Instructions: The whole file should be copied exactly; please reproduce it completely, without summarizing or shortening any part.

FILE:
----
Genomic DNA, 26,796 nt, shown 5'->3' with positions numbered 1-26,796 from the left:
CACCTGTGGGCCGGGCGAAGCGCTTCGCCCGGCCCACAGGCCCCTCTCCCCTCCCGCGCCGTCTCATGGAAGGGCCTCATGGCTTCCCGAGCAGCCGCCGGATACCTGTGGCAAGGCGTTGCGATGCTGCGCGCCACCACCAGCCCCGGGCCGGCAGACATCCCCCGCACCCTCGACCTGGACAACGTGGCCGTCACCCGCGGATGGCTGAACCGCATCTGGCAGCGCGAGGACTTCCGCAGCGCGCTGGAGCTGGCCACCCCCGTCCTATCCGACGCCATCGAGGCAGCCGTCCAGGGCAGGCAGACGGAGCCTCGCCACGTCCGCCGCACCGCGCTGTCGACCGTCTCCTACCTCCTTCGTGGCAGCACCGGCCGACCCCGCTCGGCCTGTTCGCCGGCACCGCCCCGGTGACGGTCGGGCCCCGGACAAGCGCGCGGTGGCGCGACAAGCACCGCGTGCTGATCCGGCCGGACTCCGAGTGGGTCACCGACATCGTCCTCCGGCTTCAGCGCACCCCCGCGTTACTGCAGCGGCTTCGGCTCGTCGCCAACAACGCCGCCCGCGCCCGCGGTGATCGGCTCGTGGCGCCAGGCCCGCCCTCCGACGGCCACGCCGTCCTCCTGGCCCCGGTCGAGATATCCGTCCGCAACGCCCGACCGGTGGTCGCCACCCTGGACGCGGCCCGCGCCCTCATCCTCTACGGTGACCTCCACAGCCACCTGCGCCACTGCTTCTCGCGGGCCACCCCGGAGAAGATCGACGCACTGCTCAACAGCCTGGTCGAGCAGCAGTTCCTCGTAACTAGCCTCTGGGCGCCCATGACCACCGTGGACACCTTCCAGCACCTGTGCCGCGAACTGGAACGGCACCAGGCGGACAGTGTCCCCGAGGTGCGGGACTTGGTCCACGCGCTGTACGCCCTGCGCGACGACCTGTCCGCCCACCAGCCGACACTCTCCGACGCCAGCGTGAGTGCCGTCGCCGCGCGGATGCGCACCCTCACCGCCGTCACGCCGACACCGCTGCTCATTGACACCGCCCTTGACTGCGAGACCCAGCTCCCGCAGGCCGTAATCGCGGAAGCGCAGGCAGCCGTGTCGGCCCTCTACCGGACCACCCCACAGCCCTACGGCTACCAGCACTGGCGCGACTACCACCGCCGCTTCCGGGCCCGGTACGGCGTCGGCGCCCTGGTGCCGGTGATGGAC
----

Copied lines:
Genomic DNA, 26,796 nt, shown 5'->3' with positions numbered 1-26,796 from the left:
CACCTGTGGGCCGGGCGAAGCGCTTCGCCCGGCCCACAGGCCCCTCTCCCCTCCCGCGCCGTCTCATGGAAGGGCCTCATGGCTTCCCGAGCAGCCGCCGGATACCTGTGGCAAGGCGTTGCGATGCTGCGCGCCACCACCAGCCCCGGGCCGGCAGACATCCCCCGCACCCTCGACCTGGACAACGTGGCCGTCACCCGCGGATGGCTGAACCGCATCTGGCAGCGCGAGGACTTCCGCAGCGCGCTGGAGCTGGCCACCCCCGTCCTATCCGACGCCATCGAGGCAGCCGTCCAGGGCAGGCAGACGGAGCCTCGCCACGTCCGCCGCACCGCGCTGTCGACCGTCTCCTACCTCCTTCGTGGCAGCACCGGCCGACCCCGCTCGGCCTGTTCGCCGGCACCGCCCCGGTGACGGTCGGGCCCCGGACAAGCGCGCGGTGGCGCGACAAGCACCGCGTGCTGATCCGGCCGGACTCCGAGTGGGTCACCGACATCGTCCTCCGGCTTCAGCGCACCCCCGCGTTACTGCAGCGGCTTCGGCTCGTCGCCAACAACGCCGCCCGCGCCCGCGGTGATCGGCTCGTGGCGCCAGGCCCGCCCTCCGACGGCCACGCCGTCCTCCTGGCCCCGGTCGAGATATCCGTCCGCAACGCCCGACCGGTGGTCGCCACCCTGGACGCGGCCCGCGCCCTCATCCTCTACGGTGACCTCCACAGCCACCTGCGCCACTGCTTCTCGCGGGCCACCCCGGAGAAGATCGACGCACTGCTCAACAGCCTGGTCGAGCAGCAGTTCCTCGTAACTAGCCTCTGGGCGCCCATGACCACCGTGGACACCTTCCAGCACCTGTGCCGCGAACTGGAACGGCACCAGGCGGACAGTGTCCCCGAGGTGCGGGACTTGGTCCACGCGCTGTACGCCCTGCGCGACGACCTGTCCGCCCACCAGCCGACACTCTCCGACGCCAGCGTGAGTGCCGTCGCCGCGCGGATGCGCACCCTCACCGCCGTCACGCCGACACCGCTGCTCATTGACACCGCCCTTGACTGCGAGACCCAGCTCCCGCAGGCCGTAATCGCGGAAGCGCAGGCAGCCGTGTCGGCCCTCTACCGGACCACCCCACAGCCCTACGGCTACCAGCACTGGCGCGACTACCACCGCCGCTTCCGGGCCCGGTACGGCGTCGGCGCCCTGGTGCCGGTGATGGAC